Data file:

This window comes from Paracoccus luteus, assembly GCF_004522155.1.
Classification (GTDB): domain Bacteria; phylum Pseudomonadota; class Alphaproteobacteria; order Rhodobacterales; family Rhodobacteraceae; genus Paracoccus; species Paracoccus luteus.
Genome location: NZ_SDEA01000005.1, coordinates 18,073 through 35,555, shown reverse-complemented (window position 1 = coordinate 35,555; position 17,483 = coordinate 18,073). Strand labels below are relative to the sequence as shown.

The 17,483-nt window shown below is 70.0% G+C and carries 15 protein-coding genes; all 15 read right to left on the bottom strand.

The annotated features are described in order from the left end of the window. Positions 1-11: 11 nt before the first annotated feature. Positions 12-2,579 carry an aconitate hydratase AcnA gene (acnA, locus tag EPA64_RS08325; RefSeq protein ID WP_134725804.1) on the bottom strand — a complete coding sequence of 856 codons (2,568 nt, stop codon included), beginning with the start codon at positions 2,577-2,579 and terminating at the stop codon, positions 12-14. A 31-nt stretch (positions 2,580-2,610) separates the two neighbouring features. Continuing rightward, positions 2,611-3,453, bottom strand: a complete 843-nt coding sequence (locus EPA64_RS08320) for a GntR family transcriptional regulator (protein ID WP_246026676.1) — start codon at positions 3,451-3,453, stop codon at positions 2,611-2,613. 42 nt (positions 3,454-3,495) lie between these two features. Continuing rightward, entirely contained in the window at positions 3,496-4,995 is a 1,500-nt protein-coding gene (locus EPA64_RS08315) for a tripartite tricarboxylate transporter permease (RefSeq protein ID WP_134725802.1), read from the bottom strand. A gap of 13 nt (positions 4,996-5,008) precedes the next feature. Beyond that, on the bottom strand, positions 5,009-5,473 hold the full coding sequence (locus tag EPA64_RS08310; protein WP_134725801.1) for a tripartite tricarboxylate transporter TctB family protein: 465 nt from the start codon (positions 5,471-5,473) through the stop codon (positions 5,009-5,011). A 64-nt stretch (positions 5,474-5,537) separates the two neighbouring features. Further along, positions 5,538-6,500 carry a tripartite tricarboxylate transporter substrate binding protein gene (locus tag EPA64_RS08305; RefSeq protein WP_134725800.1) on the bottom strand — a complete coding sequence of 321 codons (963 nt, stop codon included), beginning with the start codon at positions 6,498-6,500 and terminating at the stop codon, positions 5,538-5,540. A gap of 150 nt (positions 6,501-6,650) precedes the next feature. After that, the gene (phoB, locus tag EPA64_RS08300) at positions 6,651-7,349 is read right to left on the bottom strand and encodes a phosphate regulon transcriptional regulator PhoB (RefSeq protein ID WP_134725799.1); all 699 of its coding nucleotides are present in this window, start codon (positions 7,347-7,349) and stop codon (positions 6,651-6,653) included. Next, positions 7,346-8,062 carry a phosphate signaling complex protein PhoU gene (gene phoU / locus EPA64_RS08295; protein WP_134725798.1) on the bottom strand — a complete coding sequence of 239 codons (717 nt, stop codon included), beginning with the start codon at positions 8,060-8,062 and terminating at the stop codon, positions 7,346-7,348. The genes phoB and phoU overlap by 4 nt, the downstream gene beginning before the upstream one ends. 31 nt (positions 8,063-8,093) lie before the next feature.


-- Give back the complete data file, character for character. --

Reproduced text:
This window comes from Paracoccus luteus, assembly GCF_004522155.1.
Classification (GTDB): domain Bacteria; phylum Pseudomonadota; class Alphaproteobacteria; order Rhodobacterales; family Rhodobacteraceae; genus Paracoccus; species Paracoccus luteus.
Genome location: NZ_SDEA01000005.1, coordinates 18,073 through 35,555, shown reverse-complemented (window position 1 = coordinate 35,555; position 17,483 = coordinate 18,073). Strand labels below are relative to the sequence as shown.

The 17,483-nt window shown below is 70.0% G+C and carries 15 protein-coding genes; all 15 read right to left on the bottom strand.

The annotated features are described in order from the left end of the window. Positions 1-11: 11 nt before the first annotated feature. Positions 12-2,579 carry an aconitate hydratase AcnA gene (acnA, locus tag EPA64_RS08325; RefSeq protein ID WP_134725804.1) on the bottom strand — a complete coding sequence of 856 codons (2,568 nt, stop codon included), beginning with the start codon at positions 2,577-2,579 and terminating at the stop codon, positions 12-14. A 31-nt stretch (positions 2,580-2,610) separates the two neighbouring features. Continuing rightward, positions 2,611-3,453, bottom strand: a complete 843-nt coding sequence (locus EPA64_RS08320) for a GntR family transcriptional regulator (protein ID WP_246026676.1) — start codon at positions 3,451-3,453, stop codon at positions 2,611-2,613. 42 nt (positions 3,454-3,495) lie between these two features. Continuing rightward, entirely contained in the window at positions 3,496-4,995 is a 1,500-nt protein-coding gene (locus EPA64_RS08315) for a tripartite tricarboxylate transporter permease (RefSeq protein ID WP_134725802.1), read from the bottom strand. A gap of 13 nt (positions 4,996-5,008) precedes the next feature. Beyond that, on the bottom strand, positions 5,009-5,473 hold the full coding sequence (locus tag EPA64_RS08310; protein WP_134725801.1) for a tripartite tricarboxylate transporter TctB family protein: 465 nt from the start codon (positions 5,471-5,473) through the stop codon (positions 5,009-5,011). A 64-nt stretch (positions 5,474-5,537) separates the two neighbouring features. Further along, positions 5,538-6,500 carry a tripartite tricarboxylate transporter substrate binding protein gene (locus tag EPA64_RS08305; RefSeq protein WP_134725800.1) on the bottom strand — a complete coding sequence of 321 codons (963 nt, stop codon included), beginning with the start codon at positions 6,498-6,500 and terminating at the stop codon, positions 5,538-5,540. A gap of 150 nt (positions 6,501-6,650) precedes the next feature. After that, the gene (phoB, locus tag EPA64_RS08300) at positions 6,651-7,349 is read right to left on the bottom strand and encodes a phosphate regulon transcriptional regulator PhoB (RefSeq protein ID WP_134725799.1); all 699 of its coding nucleotides are present in this window, start codon (positions 7,347-7,349) and stop codon (positions 6,651-6,653) included. Next, positions 7,346-8,062 carry a phosphate signaling complex protein PhoU gene (gene phoU / locus EPA64_RS08295; protein WP_134725798.1) on the bottom strand — a complete coding sequence of 239 codons (717 nt, stop codon included), beginning with the start codon at positions 8,060-8,062 and terminating at the stop codon, positions 7,346-7,348. The genes phoB and phoU overlap by 4 nt, the downstream gene beginning before the upstream one ends. 31 nt (positions 8,063-8,093) lie before the next feature.